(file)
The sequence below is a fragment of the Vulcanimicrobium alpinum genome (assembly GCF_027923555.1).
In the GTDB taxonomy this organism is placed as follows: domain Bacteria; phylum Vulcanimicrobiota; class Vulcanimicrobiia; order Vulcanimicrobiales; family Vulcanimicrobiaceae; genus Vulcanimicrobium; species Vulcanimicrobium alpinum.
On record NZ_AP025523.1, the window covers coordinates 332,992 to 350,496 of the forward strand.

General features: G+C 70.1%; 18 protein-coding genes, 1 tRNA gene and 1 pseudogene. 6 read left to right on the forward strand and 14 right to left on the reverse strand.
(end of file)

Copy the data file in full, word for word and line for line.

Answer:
The sequence below is a fragment of the Vulcanimicrobium alpinum genome (assembly GCF_027923555.1).
In the GTDB taxonomy this organism is placed as follows: domain Bacteria; phylum Vulcanimicrobiota; class Vulcanimicrobiia; order Vulcanimicrobiales; family Vulcanimicrobiaceae; genus Vulcanimicrobium; species Vulcanimicrobium alpinum.
On record NZ_AP025523.1, the window covers coordinates 332,992 to 350,496 of the forward strand.

General features: G+C 70.1%; 18 protein-coding genes, 1 tRNA gene and 1 pseudogene. 6 read left to right on the forward strand and 14 right to left on the reverse strand.